His perceived status as an interloper is further magnified by parochialism and anti-imperial sentiment, which continues to resonate in countries like Argentina, where the measure of an athlete’s popularity can boil down to his or her alleged authenticy and loyalty to the nation. The outsized expectation that Messi must win a World Cup (on his own, if possible) to be considered Maradona’s equal is less a logical assessment of his legacy than a nativist yearning for national triumph. In this context, Maradona’s triumph in 1986 is imagined in Argentina as an act of anti-imperial rebellion as much as (if not more than) it is taken to be an act of sporting heroics. Globalization, the Washington Consensus model of economic development, and the attendant disasters in places like Argentina reawaken a national longing for heroes and rebels who, like Maradona, buck this trend from the defiant fiber of their being. This is encapsulated in Emir Kusturica’s self-indulgent documentary on Maradona, in which the Argentine waltzes past cartoon figures of Thatcher, Blair, Reagan, Elizabeth II, and George W. Bush on his way to scoring against England in 1986. In contrast, if one of neoliberal global capitalism’s demands is to become cosmopolitan or perish, then Messi’s response seems to be an undiscerning “Okay.” While he seems immune to the burn-the-candle-at-both-ends trappings of global celebrity and the appeal of a full-blown Beckham branding regime, Messi’s easygoing demeanor and company-man amenability have been effortlessly exploited for consumption.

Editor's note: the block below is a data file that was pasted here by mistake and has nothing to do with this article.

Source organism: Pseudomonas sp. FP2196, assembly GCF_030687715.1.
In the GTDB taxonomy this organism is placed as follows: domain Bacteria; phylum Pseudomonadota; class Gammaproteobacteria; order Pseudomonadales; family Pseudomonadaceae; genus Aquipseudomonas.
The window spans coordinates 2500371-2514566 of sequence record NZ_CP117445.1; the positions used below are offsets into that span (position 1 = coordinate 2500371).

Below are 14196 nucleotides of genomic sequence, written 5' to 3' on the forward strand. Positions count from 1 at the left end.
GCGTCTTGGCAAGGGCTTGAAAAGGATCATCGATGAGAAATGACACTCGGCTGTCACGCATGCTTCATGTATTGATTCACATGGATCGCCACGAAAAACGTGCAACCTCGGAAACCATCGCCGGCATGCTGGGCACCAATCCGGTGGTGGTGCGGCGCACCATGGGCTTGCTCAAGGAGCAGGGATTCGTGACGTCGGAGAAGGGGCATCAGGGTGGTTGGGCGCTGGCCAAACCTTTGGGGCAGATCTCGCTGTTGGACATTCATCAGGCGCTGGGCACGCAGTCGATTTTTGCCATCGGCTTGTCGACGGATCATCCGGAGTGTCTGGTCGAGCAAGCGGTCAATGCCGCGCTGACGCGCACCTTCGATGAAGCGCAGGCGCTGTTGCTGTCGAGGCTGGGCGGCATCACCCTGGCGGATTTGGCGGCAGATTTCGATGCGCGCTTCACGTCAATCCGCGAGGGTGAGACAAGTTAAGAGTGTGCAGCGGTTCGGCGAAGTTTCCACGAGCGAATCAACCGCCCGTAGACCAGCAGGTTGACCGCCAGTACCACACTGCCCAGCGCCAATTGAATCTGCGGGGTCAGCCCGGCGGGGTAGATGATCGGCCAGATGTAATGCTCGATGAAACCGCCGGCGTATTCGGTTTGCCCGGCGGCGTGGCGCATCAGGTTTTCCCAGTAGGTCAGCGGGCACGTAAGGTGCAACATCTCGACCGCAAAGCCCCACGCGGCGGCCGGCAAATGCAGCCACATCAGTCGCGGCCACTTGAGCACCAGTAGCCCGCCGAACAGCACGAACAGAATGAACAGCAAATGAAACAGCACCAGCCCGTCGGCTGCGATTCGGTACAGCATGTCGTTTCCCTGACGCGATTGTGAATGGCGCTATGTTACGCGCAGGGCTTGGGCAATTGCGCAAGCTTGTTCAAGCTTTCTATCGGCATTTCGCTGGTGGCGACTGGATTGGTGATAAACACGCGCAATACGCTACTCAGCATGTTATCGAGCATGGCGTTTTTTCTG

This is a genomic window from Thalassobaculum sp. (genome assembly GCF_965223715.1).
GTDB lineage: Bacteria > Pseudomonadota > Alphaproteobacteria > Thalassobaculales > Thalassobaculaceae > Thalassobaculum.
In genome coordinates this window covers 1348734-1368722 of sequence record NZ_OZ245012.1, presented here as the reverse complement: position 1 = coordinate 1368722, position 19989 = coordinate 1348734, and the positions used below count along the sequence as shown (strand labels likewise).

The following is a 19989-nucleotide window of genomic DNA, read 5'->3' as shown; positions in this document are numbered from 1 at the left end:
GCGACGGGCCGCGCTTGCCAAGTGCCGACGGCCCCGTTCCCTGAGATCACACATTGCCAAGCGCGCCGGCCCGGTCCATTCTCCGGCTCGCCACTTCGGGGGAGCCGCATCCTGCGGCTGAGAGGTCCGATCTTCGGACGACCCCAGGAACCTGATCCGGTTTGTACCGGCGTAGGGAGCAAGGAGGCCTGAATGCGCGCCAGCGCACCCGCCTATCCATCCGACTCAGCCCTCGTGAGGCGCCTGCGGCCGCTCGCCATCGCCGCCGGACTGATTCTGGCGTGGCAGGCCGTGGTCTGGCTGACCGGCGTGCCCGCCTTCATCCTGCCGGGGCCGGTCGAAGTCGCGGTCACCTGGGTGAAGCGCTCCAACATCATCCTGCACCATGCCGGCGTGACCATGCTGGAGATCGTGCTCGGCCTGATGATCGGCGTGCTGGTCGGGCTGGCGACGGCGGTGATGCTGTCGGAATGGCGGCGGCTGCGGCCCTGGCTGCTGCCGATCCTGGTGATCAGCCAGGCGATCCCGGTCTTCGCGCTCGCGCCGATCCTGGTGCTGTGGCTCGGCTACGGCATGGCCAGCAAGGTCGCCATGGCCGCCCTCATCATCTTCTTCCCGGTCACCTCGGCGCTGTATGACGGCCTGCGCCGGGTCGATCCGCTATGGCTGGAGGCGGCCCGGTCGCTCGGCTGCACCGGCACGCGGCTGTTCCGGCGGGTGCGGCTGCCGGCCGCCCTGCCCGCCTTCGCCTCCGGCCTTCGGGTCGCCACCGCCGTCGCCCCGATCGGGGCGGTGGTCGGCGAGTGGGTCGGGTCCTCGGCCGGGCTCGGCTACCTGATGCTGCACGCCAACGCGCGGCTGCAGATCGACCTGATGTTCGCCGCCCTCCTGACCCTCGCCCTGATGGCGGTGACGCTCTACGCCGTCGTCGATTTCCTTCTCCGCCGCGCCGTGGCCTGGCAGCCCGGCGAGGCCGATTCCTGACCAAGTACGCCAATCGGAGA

To wit, Messi has recently signed with EA Sports and is now their cover boy for their reconstituted FIFA Street series. Beyond his marketing chops, it seems like a natural fit. Given his close control, tight turning radius, and quickness over ten yards, Messi’s particular skill set is perfectly designed for five-a-side cage matches or futsal court games. At the same time, the decadent flicks and tricks, the trash talk, and the terribly cool graffiti patina of urban blight—the strenuous street-ness of the whole enterprise—are out of synch with Messi’s persona. There was a time when Messi could be found frolicking in Barca's nightclubs with Ronaldinho and Deco under the lax Rijkaard regime—a pattern terminated as soon as Pep Guardiola took over as manager, selling both Ronaldinho and Deco and telling Messi that his career more or less depended upon his temperance. Ever since, Messi has acted the choirboy, to the point where selling him as a tarted-up street footballer seems strained in its artificiality even for a videogame. While selling Messi off as an avatar for the game itself is logical and sensible from a promotional angle, his good boy reputation clashes with the style of the street. (Wayne Rooney, with his taste for working girls and the chav lifestyle writ large, seems the far better choice.)